Stevio...LA LA Lovin' It?

I'm British-born Chinese from Bristol, UK. I’m LA-based. I’m a hip hop aficionado. After 15 years in London I moved to LA to pursue a new career and outlook on life.

Back in the 80s I was a DJ. In the 90s I contributed to the world's first street style exhibition at London's Victoria & Albert Museum. In 2011, I had my first interviews published. Today, I’m keeping busy with music, art, photos and writing.

Monday, May 31, 2010

Noriega owes me a 100 favors...Augor disses Rick Ross

I was sleeping when "The Smoking Gun" blog exposed Rick Ross "The Boss" as a fake drug lord rapper.

Instead of rapping about Pablo and Noriega Ross should've been rapping about being a Florida probation officer! Legendary MSK graffiti writer, AUGOR, has captured the irony of this illegitimate gangster with his "Hot Sauce Ross" t-shirt.

Upper Playground describes it best: "chicken-chompin' overgrown cop dousing everything in hot sauce and leaving a pile of bones and animal carcasses at his feet. Everyday you hustlin'? For real?"

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Thursday, May 27, 2010

The amazing disappearing Banksy mural!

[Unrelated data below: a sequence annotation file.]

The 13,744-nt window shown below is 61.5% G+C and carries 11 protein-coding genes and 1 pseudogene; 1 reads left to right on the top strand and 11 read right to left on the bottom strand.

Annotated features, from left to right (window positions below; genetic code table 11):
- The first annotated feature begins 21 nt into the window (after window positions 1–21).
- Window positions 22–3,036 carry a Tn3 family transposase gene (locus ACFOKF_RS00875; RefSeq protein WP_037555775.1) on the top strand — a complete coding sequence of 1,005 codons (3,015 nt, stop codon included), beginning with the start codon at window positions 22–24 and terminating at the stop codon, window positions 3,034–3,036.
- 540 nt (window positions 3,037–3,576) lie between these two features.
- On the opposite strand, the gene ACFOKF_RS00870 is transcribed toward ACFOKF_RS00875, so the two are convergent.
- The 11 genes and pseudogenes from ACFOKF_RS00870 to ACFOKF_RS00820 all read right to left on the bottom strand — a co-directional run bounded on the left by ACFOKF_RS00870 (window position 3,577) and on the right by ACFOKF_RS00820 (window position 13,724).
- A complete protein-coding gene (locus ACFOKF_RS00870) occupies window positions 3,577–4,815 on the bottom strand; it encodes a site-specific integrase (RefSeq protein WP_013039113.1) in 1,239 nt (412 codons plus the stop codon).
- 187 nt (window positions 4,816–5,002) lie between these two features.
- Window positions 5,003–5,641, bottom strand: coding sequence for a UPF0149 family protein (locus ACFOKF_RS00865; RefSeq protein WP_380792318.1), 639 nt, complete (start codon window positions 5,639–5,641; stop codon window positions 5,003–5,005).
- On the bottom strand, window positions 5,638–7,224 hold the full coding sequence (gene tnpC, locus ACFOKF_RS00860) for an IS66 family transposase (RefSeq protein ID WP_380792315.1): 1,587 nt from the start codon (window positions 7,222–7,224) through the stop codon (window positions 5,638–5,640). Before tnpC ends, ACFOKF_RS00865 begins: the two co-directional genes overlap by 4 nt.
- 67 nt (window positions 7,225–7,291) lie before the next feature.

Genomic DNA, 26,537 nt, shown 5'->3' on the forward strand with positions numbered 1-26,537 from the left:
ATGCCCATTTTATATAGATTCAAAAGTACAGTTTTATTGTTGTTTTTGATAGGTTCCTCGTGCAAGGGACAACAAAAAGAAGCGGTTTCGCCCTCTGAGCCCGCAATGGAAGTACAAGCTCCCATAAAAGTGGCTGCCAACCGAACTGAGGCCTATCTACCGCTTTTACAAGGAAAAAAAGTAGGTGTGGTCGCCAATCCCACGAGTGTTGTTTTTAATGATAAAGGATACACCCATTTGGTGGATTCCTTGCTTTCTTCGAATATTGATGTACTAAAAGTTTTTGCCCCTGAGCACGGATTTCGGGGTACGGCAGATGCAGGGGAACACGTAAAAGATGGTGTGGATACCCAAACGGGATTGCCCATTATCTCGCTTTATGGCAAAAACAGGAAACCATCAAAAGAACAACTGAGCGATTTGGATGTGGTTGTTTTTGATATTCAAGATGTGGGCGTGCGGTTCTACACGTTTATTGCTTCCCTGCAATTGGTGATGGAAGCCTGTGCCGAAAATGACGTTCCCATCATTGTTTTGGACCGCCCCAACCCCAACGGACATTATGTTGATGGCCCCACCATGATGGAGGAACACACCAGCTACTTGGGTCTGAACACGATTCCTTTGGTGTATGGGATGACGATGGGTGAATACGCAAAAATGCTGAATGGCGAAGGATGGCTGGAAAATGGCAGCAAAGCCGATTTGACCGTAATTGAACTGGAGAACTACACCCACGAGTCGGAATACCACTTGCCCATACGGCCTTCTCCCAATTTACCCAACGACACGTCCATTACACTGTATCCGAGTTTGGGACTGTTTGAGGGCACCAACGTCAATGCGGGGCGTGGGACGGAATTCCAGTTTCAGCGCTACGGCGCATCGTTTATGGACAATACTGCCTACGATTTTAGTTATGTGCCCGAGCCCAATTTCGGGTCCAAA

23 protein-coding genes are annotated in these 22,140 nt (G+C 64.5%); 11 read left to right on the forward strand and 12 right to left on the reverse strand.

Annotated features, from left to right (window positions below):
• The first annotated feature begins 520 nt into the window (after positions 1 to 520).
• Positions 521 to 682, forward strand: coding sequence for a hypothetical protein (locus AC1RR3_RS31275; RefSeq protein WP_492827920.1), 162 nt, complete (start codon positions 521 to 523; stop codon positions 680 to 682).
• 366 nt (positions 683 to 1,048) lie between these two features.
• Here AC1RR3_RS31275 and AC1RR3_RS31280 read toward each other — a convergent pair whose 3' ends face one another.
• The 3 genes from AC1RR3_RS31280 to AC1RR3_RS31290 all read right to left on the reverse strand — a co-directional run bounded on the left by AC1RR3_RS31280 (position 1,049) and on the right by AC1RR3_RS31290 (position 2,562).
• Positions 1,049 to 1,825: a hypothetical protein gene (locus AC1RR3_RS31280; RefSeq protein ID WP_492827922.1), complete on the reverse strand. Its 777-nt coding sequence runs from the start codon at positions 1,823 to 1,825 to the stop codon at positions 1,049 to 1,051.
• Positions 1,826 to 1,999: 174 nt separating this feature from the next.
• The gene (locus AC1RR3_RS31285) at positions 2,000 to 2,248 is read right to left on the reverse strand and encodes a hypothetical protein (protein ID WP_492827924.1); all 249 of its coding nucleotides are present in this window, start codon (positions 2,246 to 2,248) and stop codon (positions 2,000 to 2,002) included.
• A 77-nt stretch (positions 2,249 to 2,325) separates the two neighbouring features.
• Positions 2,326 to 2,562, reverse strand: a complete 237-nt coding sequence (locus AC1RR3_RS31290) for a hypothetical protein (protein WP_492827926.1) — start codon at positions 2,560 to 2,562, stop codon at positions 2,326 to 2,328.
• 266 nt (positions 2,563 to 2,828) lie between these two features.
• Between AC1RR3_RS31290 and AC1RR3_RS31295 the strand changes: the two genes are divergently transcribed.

And for my next trick! Watch you see you don't!

Not only are masterpieces going missing in Paris it seems it's catching over here in Los Angeles too! Ok, a stencil isn't quite a Pablo Picasso, but you get my gist!

Sad loss A Banksy mural in my 'hood was covered up for a week as the building was for sale and when it was revealed it was missing. Vamoosh! I wonder if an entrepreneur bought the building, raped it of the Banksy and then put it back on the market. I like to dream up these wild ideas as I drive around town!

The creation of the mural was captured in Banksy's documentary film, "Exit Through The Gift Shop." See below and fast forward to 4 minutes, 40 seconds to see the infamous rat character being made into a stencil.

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Monday, May 24, 2010

What...SP1200 for $40 !?!

Ok! May be not a *real* SP1200 classic drum machine, but a dope trainspotter's USB drive...a head-nod to all the hip hop producers that got their sound from this box of tricks: Hank Shocklee, Prince Paul, Large Pro, Q-Tip, Pete Rock, RZA, J Dilla...

This 2 inch-wide, 4GB USB flash drive is a near exact replica of the legendary hip hop sampler. $40 ain't cheap (that's $10 per gigabyte) but to a diehard hip hop fan it's a price worth paying!

Great timing This gadget is just in time for the E-MU SP1200 book featuring some of the music producers that have made the SP1200 part of their sound! Go here for the Facebook fan page.

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Saturday, May 22, 2010

Massive Attack's first U.S. TV appearance...